The leap from these facts to Gardner's claim he "cowrote the law to launch our state's green energy industry" is, any way you look at it, totally absurd. It cannot be validated by even the most strained definitions. It is a lie every bit as blatant as Gardner's bogus distinction between state and federal Personhood, and it's another case of Gardner trying to "greenwash" his longstanding support for the oil and gas industry. And in a pattern we're seeing repeat itself, Gardner's spokesman Alex Siciliano only makes it worse when confronted with reality:

"In Washington, career politicians like Sen. Udall are fond of killing progress by faulting it for being imperfect. [Pols emphasis] That's one reason nothing gets done," spokesman Alex Siciliano wrote in a statement.

Like Obamacare, Alex? Actually, Gardner's failed energy bill can't even be compared to Obamacare.

Because Obamacare actually did something.

Comments

10 thoughts on “Gardner Renewable Energy Ad Crashes and Burns

  1.  This explains how unbelievable the ad come across, right down to blue checkered shirt swap out from his ® default  shirt color of dried blood in prev ads. Jaw dropping, or as Brandi Rittiman will green light it with, ”this needs context”( translation: the worm squirms). Brandi’s truth tests have amounted to reading sheep entrails for the most part, back to this ad: Cory crotch shot, with his hind leg hitched up to about waist high should disgust most sensitive viewers, as if in a SNL skit pose.

  2. There is simply no depth too low for this Koch-owned Firehose of Lies and his hired goons to sink. Utterly amoral.

    This Gardner person should probably be in jail, he's so blatantly, shamelessly dishonest.

      1. And speaking of which, Zippy: What do YOU feel the penalty should be for Gardner's continuous, bald-faced, shameless, brazen, wall-to-wall lying, grifting, conning and obfuscating? Hmm?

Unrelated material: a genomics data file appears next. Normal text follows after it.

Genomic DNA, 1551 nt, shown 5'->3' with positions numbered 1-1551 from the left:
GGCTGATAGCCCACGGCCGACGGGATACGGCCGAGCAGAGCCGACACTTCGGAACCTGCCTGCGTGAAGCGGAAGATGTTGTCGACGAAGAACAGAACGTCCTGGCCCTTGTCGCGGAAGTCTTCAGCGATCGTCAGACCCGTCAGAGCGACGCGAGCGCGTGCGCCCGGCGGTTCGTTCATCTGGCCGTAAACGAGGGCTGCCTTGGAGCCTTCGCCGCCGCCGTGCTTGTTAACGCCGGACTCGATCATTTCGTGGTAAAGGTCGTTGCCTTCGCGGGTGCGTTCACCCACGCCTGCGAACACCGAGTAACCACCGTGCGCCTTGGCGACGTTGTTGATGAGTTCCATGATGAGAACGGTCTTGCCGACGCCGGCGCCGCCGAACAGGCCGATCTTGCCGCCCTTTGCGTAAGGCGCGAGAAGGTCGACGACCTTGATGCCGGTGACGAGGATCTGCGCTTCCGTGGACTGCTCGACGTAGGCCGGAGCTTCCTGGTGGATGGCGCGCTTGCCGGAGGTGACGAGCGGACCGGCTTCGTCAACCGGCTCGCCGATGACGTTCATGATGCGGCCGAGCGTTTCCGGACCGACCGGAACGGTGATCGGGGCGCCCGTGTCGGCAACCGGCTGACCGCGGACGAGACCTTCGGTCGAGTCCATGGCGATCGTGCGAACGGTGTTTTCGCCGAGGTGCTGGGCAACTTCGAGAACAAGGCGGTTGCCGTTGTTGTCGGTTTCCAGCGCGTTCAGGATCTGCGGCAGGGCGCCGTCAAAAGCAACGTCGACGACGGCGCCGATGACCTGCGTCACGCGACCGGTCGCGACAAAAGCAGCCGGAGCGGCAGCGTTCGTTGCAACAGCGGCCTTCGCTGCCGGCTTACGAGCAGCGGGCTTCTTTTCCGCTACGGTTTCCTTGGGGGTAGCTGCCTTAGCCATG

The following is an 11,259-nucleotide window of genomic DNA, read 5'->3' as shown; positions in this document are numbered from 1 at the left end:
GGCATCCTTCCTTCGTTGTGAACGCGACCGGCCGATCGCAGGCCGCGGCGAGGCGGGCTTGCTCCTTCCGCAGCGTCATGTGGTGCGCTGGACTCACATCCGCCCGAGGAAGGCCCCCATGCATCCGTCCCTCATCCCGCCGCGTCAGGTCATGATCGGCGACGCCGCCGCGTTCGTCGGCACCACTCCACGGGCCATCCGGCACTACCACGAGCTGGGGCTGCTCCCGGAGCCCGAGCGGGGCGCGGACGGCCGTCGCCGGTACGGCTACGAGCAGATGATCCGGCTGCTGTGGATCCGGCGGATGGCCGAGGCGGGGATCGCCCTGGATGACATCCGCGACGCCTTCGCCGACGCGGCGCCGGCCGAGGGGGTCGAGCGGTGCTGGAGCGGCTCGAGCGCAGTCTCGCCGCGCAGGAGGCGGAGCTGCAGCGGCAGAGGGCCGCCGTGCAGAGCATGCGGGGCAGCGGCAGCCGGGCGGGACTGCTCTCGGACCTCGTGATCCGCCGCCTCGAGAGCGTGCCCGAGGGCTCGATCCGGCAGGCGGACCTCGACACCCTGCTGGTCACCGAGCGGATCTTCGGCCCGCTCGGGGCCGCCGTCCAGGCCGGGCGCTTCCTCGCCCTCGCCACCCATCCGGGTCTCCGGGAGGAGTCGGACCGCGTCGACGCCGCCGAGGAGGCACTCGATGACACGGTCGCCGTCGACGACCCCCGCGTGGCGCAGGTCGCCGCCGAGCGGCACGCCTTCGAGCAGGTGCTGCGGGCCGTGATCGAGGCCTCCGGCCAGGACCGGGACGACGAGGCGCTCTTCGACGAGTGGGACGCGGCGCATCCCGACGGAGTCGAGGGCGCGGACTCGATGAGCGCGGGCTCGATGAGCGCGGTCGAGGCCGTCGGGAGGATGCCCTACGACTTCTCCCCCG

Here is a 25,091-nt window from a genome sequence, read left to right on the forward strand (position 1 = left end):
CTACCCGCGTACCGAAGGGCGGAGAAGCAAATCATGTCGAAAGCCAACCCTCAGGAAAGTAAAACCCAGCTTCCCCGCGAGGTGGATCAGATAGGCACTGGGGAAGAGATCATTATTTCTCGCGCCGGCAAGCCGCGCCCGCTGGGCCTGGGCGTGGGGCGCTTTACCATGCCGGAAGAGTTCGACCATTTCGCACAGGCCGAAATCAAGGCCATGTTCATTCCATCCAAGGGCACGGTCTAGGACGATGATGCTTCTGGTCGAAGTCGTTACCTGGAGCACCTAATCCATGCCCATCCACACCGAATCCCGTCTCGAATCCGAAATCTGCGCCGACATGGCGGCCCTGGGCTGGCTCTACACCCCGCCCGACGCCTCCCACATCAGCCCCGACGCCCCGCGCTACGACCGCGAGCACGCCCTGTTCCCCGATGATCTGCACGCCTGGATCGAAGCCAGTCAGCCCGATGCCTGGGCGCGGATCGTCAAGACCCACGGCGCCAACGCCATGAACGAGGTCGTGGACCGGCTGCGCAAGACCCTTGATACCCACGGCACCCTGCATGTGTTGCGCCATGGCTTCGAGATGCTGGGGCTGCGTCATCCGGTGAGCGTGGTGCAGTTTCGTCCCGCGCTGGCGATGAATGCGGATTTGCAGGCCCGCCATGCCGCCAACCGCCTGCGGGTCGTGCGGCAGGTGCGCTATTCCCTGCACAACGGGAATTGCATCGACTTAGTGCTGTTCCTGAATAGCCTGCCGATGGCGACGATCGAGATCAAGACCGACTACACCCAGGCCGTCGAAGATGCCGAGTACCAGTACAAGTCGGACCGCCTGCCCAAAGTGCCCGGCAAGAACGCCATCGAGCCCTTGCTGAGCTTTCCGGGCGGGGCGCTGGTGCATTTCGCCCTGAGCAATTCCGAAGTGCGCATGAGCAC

3. Cory Gardner is a wholly owned subsidiary of Koch Industries and the Colorado Oil & Gas Association. For him to attempt to present himself as anything else is a bald-faced lie of the most despicable kind.

    I'm sorry, but it's time to say it out loud: These vile individuals are genuinely evil.

  4. And this, folks, is why we only have two options to further expand our New Energy Economy successes. 

    ConMan would like you to believe that if people 'really wanted' this kind development, that our glorious, 'free marketplace' will magically deliver it. There is NO free market in the energy sector in Colorado (or any other place as far as that goes).  If you're served by an Investor Owned Utility (Xcel, Black Hills), it's the PUC that decides what you do and don't get.  And let's not forget that one of our current PUC members was an active member of ALEC, a group committed (and funded by #QuidProKoh) to rolling back any environmental and green energy legislation. Boulder, who has now gone to the ballot box and THREE TIMES defeated Xcel so they can create their own, locall-owned muni, is now being sued by Xcel.